In the course of one match he had to leave the field to conduct a funeral service. Mr. Wills remarked to him "Don't be away long, old chap" to which the curate replied "All right, I'll get back as quickly as I can ". True to his word he was not absent for more than half an hour and on his return was heard to remark to Mr. Wills: "I got the old lady under in 20 minutes."
In the Chipping Sodbury team for the match played at Woodchester Park were the two schoolmasters (Mr. Wills and Mr. Bacon), Mr. Bernard, Harry Godwin, Joe Iles, Joe Collins (Horton) and J. Mills. The owner of the Park provided them with tea and when play was over, Mr. Bacon, Harry Godwin and Joe Iles had a bet as to who could drink the most tea.
Harry Godwin was a tall, but broad fellow; Joe Iles, a medium-sized man; and Mr. Bacon was thin and wiry. Most of the team expected Mr. Godwin to win the contest but much to everyone's surprise it was the thin man who beat the other two contestants. Joe and Reuben Iles soon developed into good bowlers and for some years were sought after to assist most of the local Clubs when they were not playing for Chipping Sodbury.
By the early 188O's, the pitch at The Ridings had been leveled and re-laid and it appears that the Club were thinking in terms of providing a suitable structure there to serve as a pavilion, for on June l0th, 1884, the secretary (a Mr. Howard) wrote a letter to the Bailiff and Burgesses seeking permission to erect a small shed, measuring about 20 ft. long and 15 ft. wide in the Stub Riding.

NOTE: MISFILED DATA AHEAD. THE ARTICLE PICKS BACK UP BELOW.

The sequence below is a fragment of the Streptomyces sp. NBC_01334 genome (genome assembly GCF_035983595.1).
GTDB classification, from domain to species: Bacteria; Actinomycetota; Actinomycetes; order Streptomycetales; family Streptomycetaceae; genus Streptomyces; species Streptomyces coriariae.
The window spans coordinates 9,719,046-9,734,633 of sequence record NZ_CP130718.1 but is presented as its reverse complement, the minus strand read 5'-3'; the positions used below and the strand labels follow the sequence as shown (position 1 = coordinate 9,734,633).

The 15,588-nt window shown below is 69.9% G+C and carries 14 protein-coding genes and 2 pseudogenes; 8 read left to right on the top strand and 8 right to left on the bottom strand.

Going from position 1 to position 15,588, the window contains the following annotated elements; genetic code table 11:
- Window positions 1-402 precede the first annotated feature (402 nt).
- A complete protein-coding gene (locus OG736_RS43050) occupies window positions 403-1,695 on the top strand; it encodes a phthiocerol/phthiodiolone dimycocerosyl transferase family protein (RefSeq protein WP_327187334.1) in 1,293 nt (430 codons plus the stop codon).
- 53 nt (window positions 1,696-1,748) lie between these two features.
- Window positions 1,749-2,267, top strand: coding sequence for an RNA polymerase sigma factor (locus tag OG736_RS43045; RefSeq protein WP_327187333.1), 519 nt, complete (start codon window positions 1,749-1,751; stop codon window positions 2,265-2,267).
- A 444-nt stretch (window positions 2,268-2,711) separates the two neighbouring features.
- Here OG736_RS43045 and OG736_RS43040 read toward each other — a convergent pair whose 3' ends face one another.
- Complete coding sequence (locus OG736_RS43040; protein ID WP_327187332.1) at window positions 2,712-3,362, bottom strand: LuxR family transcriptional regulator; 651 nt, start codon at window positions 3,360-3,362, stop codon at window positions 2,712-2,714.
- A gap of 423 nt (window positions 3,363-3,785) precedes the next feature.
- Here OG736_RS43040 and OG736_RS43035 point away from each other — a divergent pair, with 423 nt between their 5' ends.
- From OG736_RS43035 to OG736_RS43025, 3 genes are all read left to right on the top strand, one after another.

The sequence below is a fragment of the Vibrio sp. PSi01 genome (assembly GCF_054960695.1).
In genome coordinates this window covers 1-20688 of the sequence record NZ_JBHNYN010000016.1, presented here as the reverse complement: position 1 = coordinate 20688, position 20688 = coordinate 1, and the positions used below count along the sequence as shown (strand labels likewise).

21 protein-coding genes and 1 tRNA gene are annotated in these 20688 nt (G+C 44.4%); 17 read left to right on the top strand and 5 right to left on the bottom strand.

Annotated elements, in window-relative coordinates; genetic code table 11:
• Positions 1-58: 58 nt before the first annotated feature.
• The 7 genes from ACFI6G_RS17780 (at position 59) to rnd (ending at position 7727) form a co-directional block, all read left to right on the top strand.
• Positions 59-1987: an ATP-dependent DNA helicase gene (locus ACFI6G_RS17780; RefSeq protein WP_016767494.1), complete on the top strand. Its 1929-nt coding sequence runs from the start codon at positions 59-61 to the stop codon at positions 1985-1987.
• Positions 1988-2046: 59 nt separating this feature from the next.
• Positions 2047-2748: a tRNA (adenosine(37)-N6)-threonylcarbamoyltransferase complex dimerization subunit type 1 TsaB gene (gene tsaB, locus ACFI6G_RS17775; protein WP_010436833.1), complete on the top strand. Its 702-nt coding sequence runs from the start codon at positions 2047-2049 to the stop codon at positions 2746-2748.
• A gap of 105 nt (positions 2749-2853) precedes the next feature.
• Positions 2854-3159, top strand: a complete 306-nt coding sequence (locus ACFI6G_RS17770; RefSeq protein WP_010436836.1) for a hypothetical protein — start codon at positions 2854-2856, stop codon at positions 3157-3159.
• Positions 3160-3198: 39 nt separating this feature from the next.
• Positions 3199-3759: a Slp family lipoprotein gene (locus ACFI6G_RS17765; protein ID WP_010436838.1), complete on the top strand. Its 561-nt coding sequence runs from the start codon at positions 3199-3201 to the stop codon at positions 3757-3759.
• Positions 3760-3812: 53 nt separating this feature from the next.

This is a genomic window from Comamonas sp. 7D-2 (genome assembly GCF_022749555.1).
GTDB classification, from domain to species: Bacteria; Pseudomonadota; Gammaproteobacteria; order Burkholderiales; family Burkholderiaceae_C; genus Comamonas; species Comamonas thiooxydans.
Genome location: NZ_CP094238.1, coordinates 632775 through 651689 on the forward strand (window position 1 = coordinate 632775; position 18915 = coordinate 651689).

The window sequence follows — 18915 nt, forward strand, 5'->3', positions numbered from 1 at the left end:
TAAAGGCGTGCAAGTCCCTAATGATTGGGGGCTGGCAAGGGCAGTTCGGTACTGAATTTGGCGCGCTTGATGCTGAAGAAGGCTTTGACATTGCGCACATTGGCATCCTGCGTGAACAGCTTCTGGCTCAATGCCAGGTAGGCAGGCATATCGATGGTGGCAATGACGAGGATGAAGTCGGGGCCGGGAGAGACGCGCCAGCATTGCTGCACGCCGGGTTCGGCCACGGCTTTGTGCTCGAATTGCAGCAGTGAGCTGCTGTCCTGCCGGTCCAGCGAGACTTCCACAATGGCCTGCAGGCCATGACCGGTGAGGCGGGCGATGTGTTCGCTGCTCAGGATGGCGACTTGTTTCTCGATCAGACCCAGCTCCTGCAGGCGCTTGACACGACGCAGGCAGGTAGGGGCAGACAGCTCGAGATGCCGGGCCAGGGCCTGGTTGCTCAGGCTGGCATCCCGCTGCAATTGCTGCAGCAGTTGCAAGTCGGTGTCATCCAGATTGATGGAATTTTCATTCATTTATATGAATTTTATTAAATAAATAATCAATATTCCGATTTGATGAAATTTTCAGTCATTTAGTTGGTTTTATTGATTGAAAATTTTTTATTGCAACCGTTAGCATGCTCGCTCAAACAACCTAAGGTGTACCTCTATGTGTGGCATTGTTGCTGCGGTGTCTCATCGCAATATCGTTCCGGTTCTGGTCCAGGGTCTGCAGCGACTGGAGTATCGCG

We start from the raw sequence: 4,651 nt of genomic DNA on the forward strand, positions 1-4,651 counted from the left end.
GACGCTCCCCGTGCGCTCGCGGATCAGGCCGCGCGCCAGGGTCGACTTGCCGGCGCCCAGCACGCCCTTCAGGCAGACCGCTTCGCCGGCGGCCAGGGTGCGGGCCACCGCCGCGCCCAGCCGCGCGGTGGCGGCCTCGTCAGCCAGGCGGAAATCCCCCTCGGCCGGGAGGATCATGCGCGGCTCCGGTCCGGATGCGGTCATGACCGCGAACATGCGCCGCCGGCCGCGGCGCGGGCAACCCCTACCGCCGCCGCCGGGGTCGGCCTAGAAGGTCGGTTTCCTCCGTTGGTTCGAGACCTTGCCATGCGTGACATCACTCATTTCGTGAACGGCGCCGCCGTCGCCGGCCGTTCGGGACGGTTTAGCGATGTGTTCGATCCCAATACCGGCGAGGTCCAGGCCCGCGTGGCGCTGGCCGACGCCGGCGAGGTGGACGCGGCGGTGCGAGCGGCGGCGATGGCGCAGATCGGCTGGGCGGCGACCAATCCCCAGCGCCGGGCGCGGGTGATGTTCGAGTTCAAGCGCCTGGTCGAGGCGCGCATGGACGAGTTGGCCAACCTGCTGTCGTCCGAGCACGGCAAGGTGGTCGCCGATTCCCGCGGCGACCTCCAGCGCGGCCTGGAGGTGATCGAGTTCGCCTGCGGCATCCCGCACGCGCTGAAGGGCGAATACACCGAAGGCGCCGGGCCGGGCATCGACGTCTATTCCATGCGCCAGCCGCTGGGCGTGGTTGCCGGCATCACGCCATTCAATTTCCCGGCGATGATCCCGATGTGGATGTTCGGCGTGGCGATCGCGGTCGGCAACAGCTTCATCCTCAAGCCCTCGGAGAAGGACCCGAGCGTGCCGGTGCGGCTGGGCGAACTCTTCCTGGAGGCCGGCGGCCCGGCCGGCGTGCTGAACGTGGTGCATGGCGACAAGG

There were several young players joining the Club in 1884-5, among them, Dr. Alfred Grace's eldest son, A. H. Grace (or Alfie as he was familiarly Dr. Arthur S. Graceknown) who played for the County Colts and Gloucestershire from 1886-91.
Other newcomers or new players coming on included the brothers Will and Sam Turner, George Eyles, Tommy Hayle, T. Ratcliff, W. Johnson, G. Bates, J. W. Trenfield, Dr. T. C. Leman, W. Permain and Tomlin.
Yet another of the Chipping Sodbury Graces, Arthur S. Grace (who also played for Gloucestershire Colts) joined their ranks and the Chipping Sodbury Club of that period could field a fairly good team, the Club operating with varied success into the nineties.